No, I was not at some new hot spot in New York at 10:00 on a Friday night. I was in Chicago on a Thursday at 2pm! I knew the Chicago restaurant scene was SERIOUS (do you know how many bars and restaurants they have that you have to pre-purchase tickets for??), but I was not prepared for potential lunch rejection from what I lovingly dub an upscale diner.

Fortunately, after about 25 minutes, our names were called and we were sat at Au Cheval. And Lord, am I glad we were. I would describe Au Cheval as kicked up diner food. Everything we had was a better version of comfort food that we love. What we ate and drank: Continue Reading

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Eatin’ all over the World – Featuring a Love Letter to Thip Khao.

October 2015 Update: 2 days after writing this, we discovered the best tacos in DC at J & J Carryout on Georgia Avenue. If you’ve been in DC long enough, you know we flail when it comes to tacos. A lot of them are good, but never quite hit the spot. But these….these are special. Go check them out, they also have a great vegetarian menu and an amazing jalapeño crema.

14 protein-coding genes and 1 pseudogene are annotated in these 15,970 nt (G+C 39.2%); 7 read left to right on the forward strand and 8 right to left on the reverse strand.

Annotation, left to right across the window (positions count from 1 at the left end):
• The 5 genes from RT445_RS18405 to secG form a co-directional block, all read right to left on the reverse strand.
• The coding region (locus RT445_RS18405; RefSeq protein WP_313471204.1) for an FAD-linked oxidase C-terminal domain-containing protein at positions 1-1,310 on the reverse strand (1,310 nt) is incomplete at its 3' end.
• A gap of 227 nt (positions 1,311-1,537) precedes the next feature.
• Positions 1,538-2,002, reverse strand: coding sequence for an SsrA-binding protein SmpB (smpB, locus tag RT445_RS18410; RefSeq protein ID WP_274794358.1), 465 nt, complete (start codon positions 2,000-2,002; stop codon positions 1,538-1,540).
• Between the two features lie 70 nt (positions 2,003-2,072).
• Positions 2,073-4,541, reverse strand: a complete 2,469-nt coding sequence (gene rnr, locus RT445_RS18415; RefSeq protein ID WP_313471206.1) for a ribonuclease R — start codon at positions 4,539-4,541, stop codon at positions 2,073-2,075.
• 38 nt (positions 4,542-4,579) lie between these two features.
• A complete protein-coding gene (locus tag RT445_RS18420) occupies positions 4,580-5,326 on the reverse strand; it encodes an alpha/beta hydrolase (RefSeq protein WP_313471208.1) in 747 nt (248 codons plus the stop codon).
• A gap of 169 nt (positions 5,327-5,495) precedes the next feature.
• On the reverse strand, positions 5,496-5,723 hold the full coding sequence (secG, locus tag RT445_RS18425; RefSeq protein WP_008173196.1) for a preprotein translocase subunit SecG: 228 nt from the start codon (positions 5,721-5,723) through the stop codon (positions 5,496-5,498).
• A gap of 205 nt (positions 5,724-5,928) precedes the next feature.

One of the best things about living in the DC area (or what we locals call the DMV) is how much amazing international food exists nearby.

I’ve recently found myself eating a lot of global cuisine. It’s some of my favorite because you can have a delicious, unpretentious meal at a decent price that tastes like somebody’s grandmama might have made it.

Northern Virginia is known for having amazing and authentic Asian food. Our good friends, Kristin and Dan, threw an amazing wedding in that area this past weekend (yes, her dress is BEAUTIFUL!). For every wedding Jay and I have been to the past year, we have turned it into a dumpling-hunting adventure. This first started in LA and then continued in Virginia. It was on the Left Coast that we first discovered xiaolongbao, also known as soup dumplings.

XLBs aka Soup Dumplings!

XLBs aka Soup Dumplings!

I’d always been under the impression that I didn’t like steamed dumplings. I always found the dough to be too gummy. When I finally had XLBs, I realized I’d been eating dumplings made by the WRONG people all my life. These were little chewy pockets of heaven, filled with savory soup and delicious meat. If you get a chance to try them, do! And yes, you can find pretty good ones in the DMV.

We didn’t find any XLBs this weekend, but we did stumble on the Dumpling Queen in Chantilly. Armed with a hangover, sore dancing feet from the amazing DJ (I mean, he played SPICE GIRLS!) and an appetite, we devoured the Lili’s Special steamed dumpling filled with pork, shrimp and chives. The filling was fresh and perfectly seasoned, while the dumpling had the perfect texture. They were delightful.